Jonathan Davies: Wales' autumn lesson: not enough of our finest are good enough

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The Independent Online

A win is a win, they say, although try telling that to my fellow diehards in Wales as the misery of Friday's one point-victory over Fiji lingers. Rarely has a win felt so like a defeat.

Indeed, with just 20 minutes left and Wales 10 points down it appeared that the opportunistic Fijians were heading nowhere but the winner's enclosure. But then the sevens specialists blew out of puff and, courtesy of a Nicky Robinson drop-goal five minutes from time, Wales stumbled over the line as 11-10 victors, the union equivalent of a short head. The Principality could sleep easy.

If only. In reality, it could only twitch and turn as next Saturday's visit of South Africa came into vision, a truly scary proposition with Wales in this form and missing this many crucial players. With their blitz defence and tremendous strength, the Springboks could smash the living daylights out of the Grand Slam champions, and I am sure Mike Ruddock already has his men perched in front of the drawing board trying to rediscover at least an iota of the inspiration of March.

Watching Wales capitulate against New Zealand and come so close to humiliation against a courageous but limited Fijian side, it is difficult to think of that Six Nations glory as being in the same century, never mind year.

What will concern the Welsh coach most is the complete loss of his platform up front. What has happened to the power that the backs so thrillingly built on? They hanker for Gethin Jenkins at prop and Ryan Jones in the back row, certainly. I am sure that Colin Charvis will return and amen to that, because in my eyes he is the big-match performer Wales need.

But this hope is tempered with the knowledge that the lock Brent Cockbain looks certain to be out with a hamstring injury and there is a paucity of quality replacements. Although the line-out was better than the previous weekend, Luke Charteris's display was not convincing, despite him being 6ft 9in and having bags of potential.

And therein lies Wales's biggest problem. I am sorry to bang on about it and use that old phrase "no strength in depth" again, but that really does apply here. The Welsh regions and Celtic League are still in an embryonic state and we are still waiting for the weight of top-class players to come through. In the meantime, take out a few forwards, Dwayne Peel and his little darting runs at scrum-half and the vital centre partnership and the Welsh suddenly have huge holes they struggle to fill. If Friday proved one thing, it is that Wales are not so good a team yet that they can play badly and still win comfortably. When they are good, they are very good, but when they are bad...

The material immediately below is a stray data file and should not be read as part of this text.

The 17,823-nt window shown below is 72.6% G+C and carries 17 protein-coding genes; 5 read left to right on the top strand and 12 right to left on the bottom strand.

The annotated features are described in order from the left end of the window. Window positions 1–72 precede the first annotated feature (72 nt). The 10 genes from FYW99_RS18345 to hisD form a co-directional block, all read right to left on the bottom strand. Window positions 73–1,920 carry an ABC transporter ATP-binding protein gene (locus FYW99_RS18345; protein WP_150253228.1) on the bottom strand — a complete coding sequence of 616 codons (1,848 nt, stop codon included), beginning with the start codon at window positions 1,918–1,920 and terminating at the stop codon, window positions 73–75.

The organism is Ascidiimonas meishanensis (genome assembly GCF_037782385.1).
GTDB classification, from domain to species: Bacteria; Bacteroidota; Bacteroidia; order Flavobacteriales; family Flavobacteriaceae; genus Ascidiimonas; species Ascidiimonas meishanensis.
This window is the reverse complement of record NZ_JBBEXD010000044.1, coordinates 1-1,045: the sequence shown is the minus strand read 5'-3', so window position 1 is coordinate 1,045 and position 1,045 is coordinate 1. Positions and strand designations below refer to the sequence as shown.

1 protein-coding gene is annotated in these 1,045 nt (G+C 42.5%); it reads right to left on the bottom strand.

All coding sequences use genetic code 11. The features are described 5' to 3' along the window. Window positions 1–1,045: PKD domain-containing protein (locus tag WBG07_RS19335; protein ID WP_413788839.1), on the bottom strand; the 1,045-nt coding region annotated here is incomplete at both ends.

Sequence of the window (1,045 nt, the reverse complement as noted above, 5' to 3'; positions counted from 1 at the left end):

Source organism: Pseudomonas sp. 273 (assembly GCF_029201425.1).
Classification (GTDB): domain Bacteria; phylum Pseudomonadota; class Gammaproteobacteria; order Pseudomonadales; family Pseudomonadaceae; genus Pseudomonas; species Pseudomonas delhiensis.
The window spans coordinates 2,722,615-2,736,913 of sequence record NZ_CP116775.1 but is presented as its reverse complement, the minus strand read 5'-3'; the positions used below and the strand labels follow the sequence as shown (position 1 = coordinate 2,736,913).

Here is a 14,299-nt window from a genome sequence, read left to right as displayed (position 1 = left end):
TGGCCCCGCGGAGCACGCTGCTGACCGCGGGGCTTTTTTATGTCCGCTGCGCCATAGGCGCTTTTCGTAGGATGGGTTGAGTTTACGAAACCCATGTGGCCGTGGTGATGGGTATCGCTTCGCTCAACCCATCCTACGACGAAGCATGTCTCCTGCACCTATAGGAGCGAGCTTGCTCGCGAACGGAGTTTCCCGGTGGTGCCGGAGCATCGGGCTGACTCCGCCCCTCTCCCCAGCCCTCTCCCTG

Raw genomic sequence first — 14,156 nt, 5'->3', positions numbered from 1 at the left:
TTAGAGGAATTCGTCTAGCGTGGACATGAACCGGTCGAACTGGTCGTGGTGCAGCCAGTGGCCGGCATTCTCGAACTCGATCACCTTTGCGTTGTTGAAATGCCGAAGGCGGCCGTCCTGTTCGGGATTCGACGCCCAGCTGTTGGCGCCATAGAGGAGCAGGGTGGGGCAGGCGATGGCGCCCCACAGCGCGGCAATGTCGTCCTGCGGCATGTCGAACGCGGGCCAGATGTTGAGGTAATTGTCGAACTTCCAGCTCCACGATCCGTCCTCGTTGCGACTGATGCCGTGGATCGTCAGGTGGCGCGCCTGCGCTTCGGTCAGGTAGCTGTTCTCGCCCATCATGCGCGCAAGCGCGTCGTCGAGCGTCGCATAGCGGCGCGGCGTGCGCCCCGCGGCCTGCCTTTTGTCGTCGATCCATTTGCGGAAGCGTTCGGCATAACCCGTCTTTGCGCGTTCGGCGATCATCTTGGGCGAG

In my mind the two players missed most are Gavin Henson at 12 and Tom Shanklin at 13. They provide the cutting edge that was so obviously absent against Fiji. Without Henson breaking the gain line and Shanklin coming on those destructive angles of his, Wales simply tried to move the ball wide, which played directly into the visitors' hands.

The Fijians played a scramble, covering defence, and the way to hurt them was up the middle, as their inside defence was very lazy. Alas, Wales tried to go around them - not wise when your opponents are this quick.

The frustration also heightened whenever Wales tried to launch counterattacks. The Fijians haven't the most controlled of kicking games, but when the Welsh backs came to run it back they looked like startled rabbits. Perhaps their indecision was influenced by the big hits that were coming their way, but as a player I can tell you that if you are thinking about getting hurt, it usually follows. This was merely symptomatic of the lack of confidence married with the general rustiness currently running through Wales.

They will need to sort it, and quickly, before South Africa and Australia come calling. The performances will be as important as the result. Ruddock will be desperate for his troops to compete again and will be praying to have at least a couple of his front-liners back. Maybe then we will glimpse more of the Wales of spring and less of the Wales of autumn. Two very different sides.

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